For long, we witnessed all five political parties treading the challenge of balancing the thin line between familiarization, consultation, and campaigning, with the Election Commission of Bhutan (ECB) cautioning them not to transgress electoral rules. A bombshell then fell as the nation woke up to hear that the Anti-Corruption Commission (ACC) had forwarded a case of alleged corruption involving two former ministers of the Peoples Democratic Party (PDP) to the Office of the Attorney General (OAG).
The PDP issued a press release expressing their surprise that “a matter from 2016 is actively being pursued on the eve of the election” and that the “audit memos were not brought to the knowledge of the individual, depriving them of an opportunity to clarify and justify their actions.” The party claimed it was a political move to damage the reputation of the Party.
Mandated by the Constitution and its own Act, the Royal Audit Authority (RAA) had submitted audit observations to the ACC in 2019. In the same vein, the ACC had begun investigations. It submitted its findings to the OAG. The media picked up the news and informed the public. All were performing their duties.
The PDP also did what it ought to – tell their side of the story. If there was anyone missing, it was the government and other political parties. Druk Nyamrup Tshogpa (DNT) turned deaf to allegations that it was a political move. And the other parties, especially the two new ones, have other important errands to attend to – they have not completed familiarization.
The question asked by the PDP is why now? And from what has come out in the open, the other question appears to be what took the ACC so long? These are rational questions.
However, an investigation is conducted to establish whether or not a suspected offense has taken place. During investigations, evidence is gathered, especially those to prove or disprove the reasonable suspicion that an offense has occurred. The duration taken for investigations varies on a case-by-case basis. It depends on a range of factors, such as the number and complexity of the potential offenses, and the level of cooperation from those investigated or from witnesses. For the public interest and the interests of those involved, investigations need to be accelerated.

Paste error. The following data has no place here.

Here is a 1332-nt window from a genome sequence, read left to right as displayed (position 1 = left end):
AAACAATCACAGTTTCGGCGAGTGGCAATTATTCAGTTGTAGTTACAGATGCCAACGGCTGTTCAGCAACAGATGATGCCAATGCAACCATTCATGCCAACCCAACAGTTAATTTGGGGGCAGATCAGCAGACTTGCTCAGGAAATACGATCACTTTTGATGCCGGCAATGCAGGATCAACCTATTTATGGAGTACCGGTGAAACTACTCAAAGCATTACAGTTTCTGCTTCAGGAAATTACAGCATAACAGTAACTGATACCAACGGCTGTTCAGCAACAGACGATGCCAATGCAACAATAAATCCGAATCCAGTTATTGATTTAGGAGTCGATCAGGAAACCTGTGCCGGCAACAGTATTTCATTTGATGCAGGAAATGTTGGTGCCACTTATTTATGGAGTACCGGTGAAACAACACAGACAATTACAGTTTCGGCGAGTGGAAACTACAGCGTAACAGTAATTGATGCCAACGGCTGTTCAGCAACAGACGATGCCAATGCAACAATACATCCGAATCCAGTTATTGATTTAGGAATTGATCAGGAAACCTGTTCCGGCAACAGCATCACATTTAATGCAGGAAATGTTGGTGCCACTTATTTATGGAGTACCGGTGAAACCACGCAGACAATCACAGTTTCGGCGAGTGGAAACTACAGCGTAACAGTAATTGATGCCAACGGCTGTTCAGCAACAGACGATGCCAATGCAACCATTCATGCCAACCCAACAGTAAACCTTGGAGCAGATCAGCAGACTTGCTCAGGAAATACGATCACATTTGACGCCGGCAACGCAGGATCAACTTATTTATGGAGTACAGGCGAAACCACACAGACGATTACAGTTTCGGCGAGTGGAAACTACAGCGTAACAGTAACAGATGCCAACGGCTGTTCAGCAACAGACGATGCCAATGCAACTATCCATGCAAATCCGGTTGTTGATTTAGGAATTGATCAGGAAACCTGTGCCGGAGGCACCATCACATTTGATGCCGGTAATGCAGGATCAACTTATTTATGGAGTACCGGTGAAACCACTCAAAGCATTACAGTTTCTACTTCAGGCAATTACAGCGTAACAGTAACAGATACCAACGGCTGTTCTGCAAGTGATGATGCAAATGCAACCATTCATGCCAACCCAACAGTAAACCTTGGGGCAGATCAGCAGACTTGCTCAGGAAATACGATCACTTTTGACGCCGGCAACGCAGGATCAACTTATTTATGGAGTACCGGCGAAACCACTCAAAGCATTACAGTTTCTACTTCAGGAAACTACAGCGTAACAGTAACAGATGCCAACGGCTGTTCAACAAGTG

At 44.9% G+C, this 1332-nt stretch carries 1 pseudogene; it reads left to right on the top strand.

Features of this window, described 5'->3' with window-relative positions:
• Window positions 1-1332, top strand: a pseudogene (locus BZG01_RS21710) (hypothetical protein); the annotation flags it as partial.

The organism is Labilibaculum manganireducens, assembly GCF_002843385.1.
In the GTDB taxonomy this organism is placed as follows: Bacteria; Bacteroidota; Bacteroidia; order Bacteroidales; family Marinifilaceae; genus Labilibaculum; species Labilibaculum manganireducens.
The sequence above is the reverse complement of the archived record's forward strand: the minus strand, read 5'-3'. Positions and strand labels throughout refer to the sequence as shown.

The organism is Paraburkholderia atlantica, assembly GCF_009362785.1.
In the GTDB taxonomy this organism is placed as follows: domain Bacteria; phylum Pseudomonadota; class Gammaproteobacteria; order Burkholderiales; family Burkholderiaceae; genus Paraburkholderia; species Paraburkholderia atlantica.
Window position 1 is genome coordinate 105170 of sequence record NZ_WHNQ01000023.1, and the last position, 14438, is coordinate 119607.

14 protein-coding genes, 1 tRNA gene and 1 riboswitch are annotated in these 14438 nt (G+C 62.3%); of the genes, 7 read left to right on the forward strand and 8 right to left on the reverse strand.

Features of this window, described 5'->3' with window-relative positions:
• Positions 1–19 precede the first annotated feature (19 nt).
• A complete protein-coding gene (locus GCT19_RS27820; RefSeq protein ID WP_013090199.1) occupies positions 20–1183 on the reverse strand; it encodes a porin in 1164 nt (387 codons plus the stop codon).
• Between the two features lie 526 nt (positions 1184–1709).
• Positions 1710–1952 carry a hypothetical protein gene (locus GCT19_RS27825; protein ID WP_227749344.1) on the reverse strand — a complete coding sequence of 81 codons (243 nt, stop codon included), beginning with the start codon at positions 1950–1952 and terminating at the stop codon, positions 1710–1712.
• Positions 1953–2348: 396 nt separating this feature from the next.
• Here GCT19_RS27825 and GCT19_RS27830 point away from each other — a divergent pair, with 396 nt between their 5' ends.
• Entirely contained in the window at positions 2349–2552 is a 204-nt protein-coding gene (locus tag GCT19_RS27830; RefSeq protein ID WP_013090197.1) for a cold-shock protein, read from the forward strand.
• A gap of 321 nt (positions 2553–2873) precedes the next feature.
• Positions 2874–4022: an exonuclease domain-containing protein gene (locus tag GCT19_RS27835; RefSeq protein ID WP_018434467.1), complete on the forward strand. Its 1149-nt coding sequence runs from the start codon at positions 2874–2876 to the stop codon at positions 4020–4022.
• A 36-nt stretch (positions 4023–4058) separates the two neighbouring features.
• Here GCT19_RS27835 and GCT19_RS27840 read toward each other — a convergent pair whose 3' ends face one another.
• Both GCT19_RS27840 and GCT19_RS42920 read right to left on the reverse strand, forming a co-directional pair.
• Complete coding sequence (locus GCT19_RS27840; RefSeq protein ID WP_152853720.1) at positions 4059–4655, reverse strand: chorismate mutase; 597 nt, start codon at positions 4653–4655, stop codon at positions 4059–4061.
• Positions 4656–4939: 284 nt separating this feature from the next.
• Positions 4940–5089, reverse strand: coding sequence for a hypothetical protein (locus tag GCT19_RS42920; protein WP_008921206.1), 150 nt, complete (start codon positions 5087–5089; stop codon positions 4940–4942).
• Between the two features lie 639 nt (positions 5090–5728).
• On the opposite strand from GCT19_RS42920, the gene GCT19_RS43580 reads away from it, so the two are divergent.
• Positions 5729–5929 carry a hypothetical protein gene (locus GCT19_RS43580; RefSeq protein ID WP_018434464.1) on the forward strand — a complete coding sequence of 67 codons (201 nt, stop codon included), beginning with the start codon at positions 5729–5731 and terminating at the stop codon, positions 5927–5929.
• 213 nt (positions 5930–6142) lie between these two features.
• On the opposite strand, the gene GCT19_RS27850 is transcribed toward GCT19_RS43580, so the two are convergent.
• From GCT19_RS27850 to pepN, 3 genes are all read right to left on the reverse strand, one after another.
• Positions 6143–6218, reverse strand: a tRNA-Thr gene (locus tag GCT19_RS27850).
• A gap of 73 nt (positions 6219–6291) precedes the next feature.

Ultimately, the investing agency needs to be satisfied beyond reasonable doubt that an offence has either been committed or not. In our case, the ACC has to do it judiciously, for the case comes back to them if there are loopholes. These are factors making investigations a lengthy process.
Meanwhile, a key responsibility of the AG in conducting criminal prosecutions is to represent the public interest, which includes not only the community as a whole but the victim and also the accused. The AG has the power to institute or withdraw any case according to law, “in the interest of the Government and the welfare of the people.”
We are innocent until proven guilty. So are the two members of the PDP. We do not know what will happen next. As mentioned earlier, important institutions are involved here. People are watching, and this is perhaps the first political case testing the Transformation exercise.